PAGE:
By Stew Bittman, D.C.
For years, I had an obsessive fear of leaving the office, even for a few minutes. What if somebody actually walked in? Especially in our early days of practice, when 10 folks a day induced feelings of immense pride and overwhelming fatigue, the idea of leaving the office made my knees wobbly. Occasionally, out of sheer boredom, I would muster up the courage to go to the post office, hoping for the temporary salvation of an insurance check, and half-jokingly tell Hillary, "if anyone remotely resembling a patient (we did use that term in those days) comes by, tie them up and brand them!" Naturally, the thot of leaving for an actual vacation was akin to jabbing myself in the eye with a stick: unproductive, painful, and ultimately very easy for me to veto. So I hung out and hung in, and held on tightly to all my stress and frustration with both fists. I don't think it helped the practice, but I did get some strong fists.
Well, the years went by, as they often do, and eventually I sort of swung over to the other side of this imbalance. Workshops, seminars, speaking engagements all over God's creation including five trips to Europe and six missions to Central America, and a few sundry excursions just for the hell of it, have made the past six years or so a blur of check-in counters and frequent flyer miles. It almost reached the rather ridiculous point of my folks wondering who I was and where the relief doctor had gone on vacation! Somewhere in there we came within a hair's breadth of moving to England. Needless to say (though obviously I'm about to say it) this was mostly tremendous fun, but wasn't the healthiest thing for the practice, either. I don't regret one single bag of peanuts (especially the honey roasted ones) of it, though, nor do I regret the earlier state of my heels being nailed to my office carpet. They both have helped me find a balance.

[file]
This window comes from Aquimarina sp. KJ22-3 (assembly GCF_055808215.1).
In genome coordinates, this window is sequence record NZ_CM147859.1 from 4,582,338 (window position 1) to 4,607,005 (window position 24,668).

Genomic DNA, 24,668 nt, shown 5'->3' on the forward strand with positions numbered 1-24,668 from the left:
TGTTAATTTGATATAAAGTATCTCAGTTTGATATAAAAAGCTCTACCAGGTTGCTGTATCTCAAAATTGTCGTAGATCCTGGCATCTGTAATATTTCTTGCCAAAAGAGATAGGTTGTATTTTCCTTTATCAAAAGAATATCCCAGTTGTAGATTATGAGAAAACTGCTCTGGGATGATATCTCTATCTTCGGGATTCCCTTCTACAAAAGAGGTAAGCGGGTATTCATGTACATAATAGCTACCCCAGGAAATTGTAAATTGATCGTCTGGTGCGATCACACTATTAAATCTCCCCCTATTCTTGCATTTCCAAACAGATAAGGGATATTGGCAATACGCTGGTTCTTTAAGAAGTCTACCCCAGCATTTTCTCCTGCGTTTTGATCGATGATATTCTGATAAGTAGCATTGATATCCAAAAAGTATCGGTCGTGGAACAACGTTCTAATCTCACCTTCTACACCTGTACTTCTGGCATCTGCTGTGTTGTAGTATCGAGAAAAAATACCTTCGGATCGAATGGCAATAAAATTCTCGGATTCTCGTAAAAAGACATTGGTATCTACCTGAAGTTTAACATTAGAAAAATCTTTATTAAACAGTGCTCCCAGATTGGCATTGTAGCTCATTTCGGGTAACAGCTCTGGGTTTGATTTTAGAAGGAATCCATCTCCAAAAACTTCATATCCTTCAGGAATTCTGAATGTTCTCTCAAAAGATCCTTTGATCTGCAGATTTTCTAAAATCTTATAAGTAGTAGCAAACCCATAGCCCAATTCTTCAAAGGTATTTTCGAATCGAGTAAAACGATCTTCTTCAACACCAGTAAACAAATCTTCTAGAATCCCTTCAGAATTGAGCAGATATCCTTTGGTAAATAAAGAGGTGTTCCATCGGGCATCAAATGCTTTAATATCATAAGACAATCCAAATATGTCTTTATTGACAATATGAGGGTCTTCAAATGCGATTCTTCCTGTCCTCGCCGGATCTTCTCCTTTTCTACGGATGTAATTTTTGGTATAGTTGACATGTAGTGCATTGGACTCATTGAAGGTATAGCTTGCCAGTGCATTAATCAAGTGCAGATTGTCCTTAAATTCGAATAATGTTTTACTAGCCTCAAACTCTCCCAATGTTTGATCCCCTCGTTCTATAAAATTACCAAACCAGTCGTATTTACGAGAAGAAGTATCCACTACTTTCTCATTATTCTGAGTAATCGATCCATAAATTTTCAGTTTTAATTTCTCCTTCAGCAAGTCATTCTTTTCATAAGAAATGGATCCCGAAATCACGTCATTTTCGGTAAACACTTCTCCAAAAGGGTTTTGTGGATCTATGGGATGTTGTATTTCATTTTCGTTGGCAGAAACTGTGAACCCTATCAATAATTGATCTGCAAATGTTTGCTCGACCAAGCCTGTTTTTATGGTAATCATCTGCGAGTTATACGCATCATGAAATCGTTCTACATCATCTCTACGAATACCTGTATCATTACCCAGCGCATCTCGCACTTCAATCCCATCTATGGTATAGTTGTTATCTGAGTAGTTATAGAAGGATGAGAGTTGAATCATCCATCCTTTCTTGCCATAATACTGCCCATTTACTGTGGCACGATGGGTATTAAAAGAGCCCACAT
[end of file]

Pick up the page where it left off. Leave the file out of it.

This year, we intended to stick around more, and we have. The practice has responded. I've done about a long weekend every month to speak or attend a workshop or seminar, and I've been having so much fun in Tahoe and in the practice that I didn't think I needed a vacation. We took one anyway: a long weekend at the ocean as a family, without a single iota of practice-related thot or conversation. Four wonderful days of communing with the waves and the birds and the seals and the sand. And I discovered something very important - I needed it!
The sea is much like everything in a life that includes a brain - a paradox. There is a multitude of constant activity: the roiling waves and crashing surf, the wind and ever-changing clouds, the barking of seals and the skittering of sandpipers; a menagerie for the senses. Yet, on the other hand, there is an incredible peace and calm. An overriding feeling that nothing here has really changed for millennia. Even the noise is quiet. Especially when the fog rolls in, spreading its fingers to throttle the neck of the land. Then all edges of perspective, color, even sound, are blurred. And it was against that backdrop of gray and silence that I noticed my emotions and my thots, like the roiling sea, standing in stark contrast. My impatience and my hostilities and my doubts and my judgments were all revealed as if a veil was lifted, and I realized how easy it is to ignore them, to mask them, to bury them, and to allow them to interfere with my maximum expression of love and service.
After a few days, even these impurities that my brain constantly manufactures became blurred with time and exposure to the vastness and eternal beauty of the sea. By the 4th day I felt grounded, connected, and at peace, and I noticed how uptight people were who were just arriving for their vacation. How do I walk around on a day-to-day basis? I returned with a renewed commitment to staying in that grounded space. To doing whatever it takes to rise above the distractions and the lunacies of the world. My mission absolutely requires that. I thot I was already doing enough, but I guess I was wrong. The paradox of the sea reminded me that God was the ultimate paradox: simultaneously running a universe and yet never changing. And, therefore, so am I. I Am that. I can do whatever my mission calls for, and still remain grounded in what is real and never changes - Innate. That's the ultimate balance, and I'm still tiptoeing around it. And even though the balance already exists within me, I think I might have to leave the office once in a while to find it.